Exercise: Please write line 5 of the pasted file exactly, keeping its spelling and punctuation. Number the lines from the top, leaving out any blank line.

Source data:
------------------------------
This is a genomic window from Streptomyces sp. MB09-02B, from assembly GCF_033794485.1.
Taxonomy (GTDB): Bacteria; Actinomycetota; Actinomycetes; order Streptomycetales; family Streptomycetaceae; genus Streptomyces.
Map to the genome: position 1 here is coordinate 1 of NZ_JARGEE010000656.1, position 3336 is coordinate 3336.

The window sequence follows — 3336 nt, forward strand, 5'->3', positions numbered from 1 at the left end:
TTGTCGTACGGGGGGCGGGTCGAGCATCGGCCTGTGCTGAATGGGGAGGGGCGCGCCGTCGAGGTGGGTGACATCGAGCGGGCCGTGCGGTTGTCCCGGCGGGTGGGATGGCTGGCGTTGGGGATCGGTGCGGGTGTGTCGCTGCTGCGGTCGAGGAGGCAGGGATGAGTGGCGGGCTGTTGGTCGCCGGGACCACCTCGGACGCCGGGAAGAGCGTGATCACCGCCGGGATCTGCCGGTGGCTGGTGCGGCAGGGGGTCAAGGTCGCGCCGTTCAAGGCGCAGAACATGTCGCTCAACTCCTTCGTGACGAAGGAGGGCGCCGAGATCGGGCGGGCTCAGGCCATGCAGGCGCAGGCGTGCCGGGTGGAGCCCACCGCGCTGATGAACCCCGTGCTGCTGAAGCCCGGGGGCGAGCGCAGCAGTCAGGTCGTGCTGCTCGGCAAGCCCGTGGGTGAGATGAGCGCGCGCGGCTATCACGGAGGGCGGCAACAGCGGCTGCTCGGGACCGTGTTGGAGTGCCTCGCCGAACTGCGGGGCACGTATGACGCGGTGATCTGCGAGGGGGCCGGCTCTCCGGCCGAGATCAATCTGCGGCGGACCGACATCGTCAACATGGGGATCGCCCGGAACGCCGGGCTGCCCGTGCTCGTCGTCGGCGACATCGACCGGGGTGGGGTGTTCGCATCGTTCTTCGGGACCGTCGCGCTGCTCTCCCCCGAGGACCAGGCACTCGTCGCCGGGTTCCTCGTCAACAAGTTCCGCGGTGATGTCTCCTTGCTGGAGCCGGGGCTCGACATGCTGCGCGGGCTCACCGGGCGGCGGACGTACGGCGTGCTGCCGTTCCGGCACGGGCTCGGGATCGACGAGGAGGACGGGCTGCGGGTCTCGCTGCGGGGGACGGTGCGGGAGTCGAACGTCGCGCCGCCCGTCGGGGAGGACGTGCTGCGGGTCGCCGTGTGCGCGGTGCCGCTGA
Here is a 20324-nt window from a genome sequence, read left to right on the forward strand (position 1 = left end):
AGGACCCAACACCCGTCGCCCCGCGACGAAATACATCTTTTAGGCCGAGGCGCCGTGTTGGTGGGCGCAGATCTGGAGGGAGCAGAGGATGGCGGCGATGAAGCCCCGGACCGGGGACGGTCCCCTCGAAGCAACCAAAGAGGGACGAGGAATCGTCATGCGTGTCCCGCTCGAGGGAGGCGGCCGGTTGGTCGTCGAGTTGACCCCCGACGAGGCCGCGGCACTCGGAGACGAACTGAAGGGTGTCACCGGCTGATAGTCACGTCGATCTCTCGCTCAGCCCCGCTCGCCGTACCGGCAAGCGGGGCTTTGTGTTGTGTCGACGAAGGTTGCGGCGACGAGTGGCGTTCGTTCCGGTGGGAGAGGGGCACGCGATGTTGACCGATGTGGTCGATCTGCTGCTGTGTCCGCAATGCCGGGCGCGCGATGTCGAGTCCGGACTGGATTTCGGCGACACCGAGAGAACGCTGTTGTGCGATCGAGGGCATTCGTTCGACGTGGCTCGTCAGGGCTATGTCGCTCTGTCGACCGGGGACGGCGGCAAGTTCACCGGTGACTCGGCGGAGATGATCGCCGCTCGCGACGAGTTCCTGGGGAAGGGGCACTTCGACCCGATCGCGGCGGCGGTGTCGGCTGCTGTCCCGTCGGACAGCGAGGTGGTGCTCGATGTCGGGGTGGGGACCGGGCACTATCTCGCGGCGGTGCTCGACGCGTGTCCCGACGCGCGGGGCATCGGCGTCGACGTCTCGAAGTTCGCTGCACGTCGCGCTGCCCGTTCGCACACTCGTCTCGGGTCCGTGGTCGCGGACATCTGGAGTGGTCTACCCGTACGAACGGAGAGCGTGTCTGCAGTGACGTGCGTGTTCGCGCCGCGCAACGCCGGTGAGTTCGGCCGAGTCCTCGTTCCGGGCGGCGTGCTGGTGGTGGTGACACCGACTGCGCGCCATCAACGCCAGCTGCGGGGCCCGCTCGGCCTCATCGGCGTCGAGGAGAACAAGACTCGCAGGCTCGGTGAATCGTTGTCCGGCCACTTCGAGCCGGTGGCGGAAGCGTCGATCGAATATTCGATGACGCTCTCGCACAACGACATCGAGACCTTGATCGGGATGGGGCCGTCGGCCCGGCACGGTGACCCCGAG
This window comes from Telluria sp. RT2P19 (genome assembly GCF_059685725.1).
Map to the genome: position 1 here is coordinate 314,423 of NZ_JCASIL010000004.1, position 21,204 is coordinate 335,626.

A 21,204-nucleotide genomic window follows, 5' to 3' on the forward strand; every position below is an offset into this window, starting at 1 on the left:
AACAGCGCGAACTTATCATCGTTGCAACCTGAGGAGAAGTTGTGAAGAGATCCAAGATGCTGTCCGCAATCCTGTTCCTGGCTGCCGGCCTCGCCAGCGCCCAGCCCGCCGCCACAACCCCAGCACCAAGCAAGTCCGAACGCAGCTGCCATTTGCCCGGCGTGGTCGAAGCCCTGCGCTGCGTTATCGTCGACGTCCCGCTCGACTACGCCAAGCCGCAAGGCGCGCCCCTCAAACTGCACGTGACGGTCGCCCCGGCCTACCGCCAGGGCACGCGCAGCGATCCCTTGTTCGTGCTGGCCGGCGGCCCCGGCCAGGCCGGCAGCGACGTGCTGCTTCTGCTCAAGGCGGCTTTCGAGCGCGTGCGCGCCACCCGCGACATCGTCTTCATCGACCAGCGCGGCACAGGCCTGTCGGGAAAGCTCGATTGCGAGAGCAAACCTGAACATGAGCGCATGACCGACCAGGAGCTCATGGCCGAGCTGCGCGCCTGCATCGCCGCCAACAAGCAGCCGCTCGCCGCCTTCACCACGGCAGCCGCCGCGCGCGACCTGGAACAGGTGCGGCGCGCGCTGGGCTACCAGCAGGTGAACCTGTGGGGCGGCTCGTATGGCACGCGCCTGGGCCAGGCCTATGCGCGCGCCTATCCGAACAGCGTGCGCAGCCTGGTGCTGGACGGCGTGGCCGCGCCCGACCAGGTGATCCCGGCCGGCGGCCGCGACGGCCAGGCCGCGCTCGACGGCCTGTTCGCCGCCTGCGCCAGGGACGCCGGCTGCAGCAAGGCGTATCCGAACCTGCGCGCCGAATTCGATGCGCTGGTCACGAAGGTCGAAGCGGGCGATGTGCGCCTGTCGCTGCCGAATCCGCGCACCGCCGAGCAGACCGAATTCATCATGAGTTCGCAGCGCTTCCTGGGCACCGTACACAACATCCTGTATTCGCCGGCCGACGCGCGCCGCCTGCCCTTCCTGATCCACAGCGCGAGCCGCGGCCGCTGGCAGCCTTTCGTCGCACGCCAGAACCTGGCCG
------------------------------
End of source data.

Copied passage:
TTGTCGTACGGGGGGCGGGTCGAGCATCGGCCTGTGCTGAATGGGGAGGGGCGCGCCGTCGAGGTGGGTGACATCGAGCGGGCCGTGCGGTTGTCCCGGCGGGTGGGATGGCTGGCGTTGGGGATCGGTGCGGGTGTGTCGCTGCTGCGGTCGAGGAGGCAGGGATGAGTGGCGGGCTGTTGGTCGCCGGGACCACCTCGGACGCCGGGAAGAGCGTGATCACCGCCGGGATCTGCCGGTGGCTGGTGCGGCAGGGGGTCAAGGTCGCGCCGTTCAAGGCGCAGAACATGTCGCTCAACTCCTTCGTGACGAAGGAGGGCGCCGAGATCGGGCGGGCTCAGGCCATGCAGGCGCAGGCGTGCCGGGTGGAGCCCACCGCGCTGATGAACCCCGTGCTGCTGAAGCCCGGGGGCGAGCGCAGCAGTCAGGTCGTGCTGCTCGGCAAGCCCGTGGGTGAGATGAGCGCGCGCGGCTATCACGGAGGGCGGCAACAGCGGCTGCTCGGGACCGTGTTGGAGTGCCTCGCCGAACTGCGGGGCACGTATGACGCGGTGATCTGCGAGGGGGCCGGCTCTCCGGCCGAGATCAATCTGCGGCGGACCGACATCGTCAACATGGGGATCGCCCGGAACGCCGGGCTGCCCGTGCTCGTCGTCGGCGACATCGACCGGGGTGGGGTGTTCGCATCGTTCTTCGGGACCGTCGCGCTGCTCTCCCCCGAGGACCAGGCACTCGTCGCCGGGTTCCTCGTCAACAAGTTCCGCGGTGATGTCTCCTTGCTGGAGCCGGGGCTCGACATGCTGCGCGGGCTCACCGGGCGGCGGACGTACGGCGTGCTGCCGTTCCGGCACGGGCTCGGGATCGACGAGGAGGACGGGCTGCGGGTCTCGCTGCGGGGGACGGTGCGGGAGTCGAACGTCGCGCCGCCCGTCGGGGAGGACGTGCTGCGGGTCGCCGTGTGCGCGGTGCCGCTGA